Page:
1. You are either a master’s student, doctoral candidate, post-doc, faculty, or research-focused employee at an academic institution or university.
  2. You have a clearly defined research objective, and you have specific plans for how you intend to use, analyze, and share Twitter data from your research…
  3. You will use this product track for non-commercial purposes….

Sounds like a plan which will make some nation states’ academics wriggle with anticipative joy.

My view is that this new initiative may unfold in interesting ways. But I am sure the high school science club managers have considered such possibilities. Why who would hire a graduate student to access tweeter outputs to obtain actionable information for use by a country’s intelligence professionals? The answer in the twitterverse is, “Who would risk losing the trust of Twitter by doing that?” Certainly not an academic funded by an intelligence or law enforcement entity.

Right, no one. Misuse the tweeter? Inconceivable.

Stephen E Arnold, January 29, 2021

Online Axiom: Distorted Information Is Part of the Datasphere

January 28, 2021

I read a 4,300 word post called “Nextdoor Is Quietly Replacing the Small-Town Paper” about an online social network aimed at “neighbors.” Yep, just like the one in which Mr. Rogers lived in for 31 years.

image

A world that only exists in upscale communities, populated by down home folks with money, and alarm systems.

The write up explains:

Nextdoor is an evolution of the neighborhood listserv forthe social media age, a place to trade composting tips, offerbabysitting services, or complain about the guy down the street whodoesn’t clean up his dog’s poop. Like many neighborhood listservs,it also has increasingly well-documented issues with racial profiling, stereotyping of the homeless, and political ranting of variousstripes, including QAnon. But Nextdoor has gradually evolved into something bigger and more consequential than just a digital bulletin board: In many communities,the platform has begun to step into roles once filled by America’slocal newspapers.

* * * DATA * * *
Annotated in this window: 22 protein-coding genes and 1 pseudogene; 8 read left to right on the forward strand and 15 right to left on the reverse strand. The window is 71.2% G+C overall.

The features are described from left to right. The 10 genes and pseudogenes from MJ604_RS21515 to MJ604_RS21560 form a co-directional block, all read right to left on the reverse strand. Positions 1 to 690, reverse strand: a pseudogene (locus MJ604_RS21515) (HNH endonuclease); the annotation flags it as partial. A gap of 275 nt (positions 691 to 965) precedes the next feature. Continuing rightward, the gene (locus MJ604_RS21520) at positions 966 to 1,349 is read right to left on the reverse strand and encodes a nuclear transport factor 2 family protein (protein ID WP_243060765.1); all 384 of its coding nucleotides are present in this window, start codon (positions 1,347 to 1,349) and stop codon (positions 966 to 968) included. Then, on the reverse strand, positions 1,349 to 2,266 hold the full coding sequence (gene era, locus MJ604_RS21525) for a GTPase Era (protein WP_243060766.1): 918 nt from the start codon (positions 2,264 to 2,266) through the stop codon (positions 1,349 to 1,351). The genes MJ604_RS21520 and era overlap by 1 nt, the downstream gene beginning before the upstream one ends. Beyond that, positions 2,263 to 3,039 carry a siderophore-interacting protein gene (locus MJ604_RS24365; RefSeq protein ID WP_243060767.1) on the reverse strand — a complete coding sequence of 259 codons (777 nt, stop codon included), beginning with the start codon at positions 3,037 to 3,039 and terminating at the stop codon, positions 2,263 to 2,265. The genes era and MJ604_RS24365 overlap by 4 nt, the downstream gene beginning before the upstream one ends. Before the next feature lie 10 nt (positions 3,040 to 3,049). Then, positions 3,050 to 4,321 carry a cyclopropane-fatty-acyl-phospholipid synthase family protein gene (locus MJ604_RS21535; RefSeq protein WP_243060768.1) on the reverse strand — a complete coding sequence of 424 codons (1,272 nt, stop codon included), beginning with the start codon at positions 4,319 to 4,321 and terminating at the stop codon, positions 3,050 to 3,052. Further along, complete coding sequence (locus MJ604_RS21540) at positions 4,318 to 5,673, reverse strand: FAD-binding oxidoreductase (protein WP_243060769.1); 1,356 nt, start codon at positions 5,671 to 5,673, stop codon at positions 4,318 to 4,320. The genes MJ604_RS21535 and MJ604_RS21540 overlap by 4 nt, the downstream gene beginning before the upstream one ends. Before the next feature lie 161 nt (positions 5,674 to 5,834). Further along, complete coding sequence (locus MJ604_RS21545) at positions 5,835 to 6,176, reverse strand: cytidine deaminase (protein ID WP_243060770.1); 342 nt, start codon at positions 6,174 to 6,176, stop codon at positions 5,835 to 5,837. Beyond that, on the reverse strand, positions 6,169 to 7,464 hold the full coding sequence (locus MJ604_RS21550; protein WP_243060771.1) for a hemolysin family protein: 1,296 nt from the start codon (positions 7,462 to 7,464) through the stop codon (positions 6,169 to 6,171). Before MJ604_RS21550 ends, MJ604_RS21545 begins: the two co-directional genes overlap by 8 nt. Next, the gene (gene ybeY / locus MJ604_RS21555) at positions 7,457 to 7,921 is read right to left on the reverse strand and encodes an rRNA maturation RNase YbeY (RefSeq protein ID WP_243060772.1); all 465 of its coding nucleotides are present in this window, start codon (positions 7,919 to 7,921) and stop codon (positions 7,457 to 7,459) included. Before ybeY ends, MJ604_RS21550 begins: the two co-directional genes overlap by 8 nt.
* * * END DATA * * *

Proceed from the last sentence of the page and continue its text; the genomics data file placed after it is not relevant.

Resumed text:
As I read this, I recalled that Google wants to set up its own news operation in Australia, but the GOOG is signing deals with independent publishers, maybe the mom-and-pop online advertising company should target Nextdoor. Imagine the Google Local ads which could be hosed into this service. Plus, Nextdoor already disappears certain posts and features one of the wonkiest interfaces for displaying comments and locating items offered for free or for sale. Google-ize it?

The article gathers some examples of how the at homers use Nextdoor to communicate. Information, disinformation, and misinformation complement quasi-controversial discussions. But if one gets too frisky, then the “seed” post is deleted from public view.

I have pointed out in my lectures (when I was doing them until the Covid thing) that the local and personal information is a goldmine of information useful to a number of commercial and government entities.

If you know zero about Nextdoor, check out the long, long article hiding happily behind a “register to read” paywall. On the other hand, sign up and check out the service.

Google, if you were a good neighbor, you would be looking at taking Nextdoor to Australia to complement the new play of “Google as a news publisher.” A “real” news outfit. Maybe shaped information is an online “law” describing what’s built in to interactions which are not intermediated?

Stephen E Arnold, January 28, 2021

Palantir Titan Positioning

January 7, 2021

I spotted the jargon now used by Palantir for its Titan platform. No, the jargon is not platform. Here’s what the policeware powerhouse states at the Titan Web page:

Titan’s platform upgrade makes Gotham more performant, open, and proactive, so that the world’s institutions can continue turning data into intelligence.

I once heard a Fast Search & Transfer whiz kid use the word “performant.” In 2006, I asked, “What does performant mean?” The answer was, “It means fast.” I asked, “Like the name of your company or fast as in speed?” The reply, “Fast.” That’s the type of answer that may have contributed to some of Fast Search’s challenges.

I also like the Palantirish word “proactive,” which seems forward leaning.

The search and business intelligence vendors have been using the phrase “turning data into intelligence” for years.

To sum up, Palantir is becoming performant in marketing its platform which converts all sorts of information into “intelligence.” Now what is “intelligence”? Answer fast or performantly, please.

Stephen E Arnold, January 7, 2021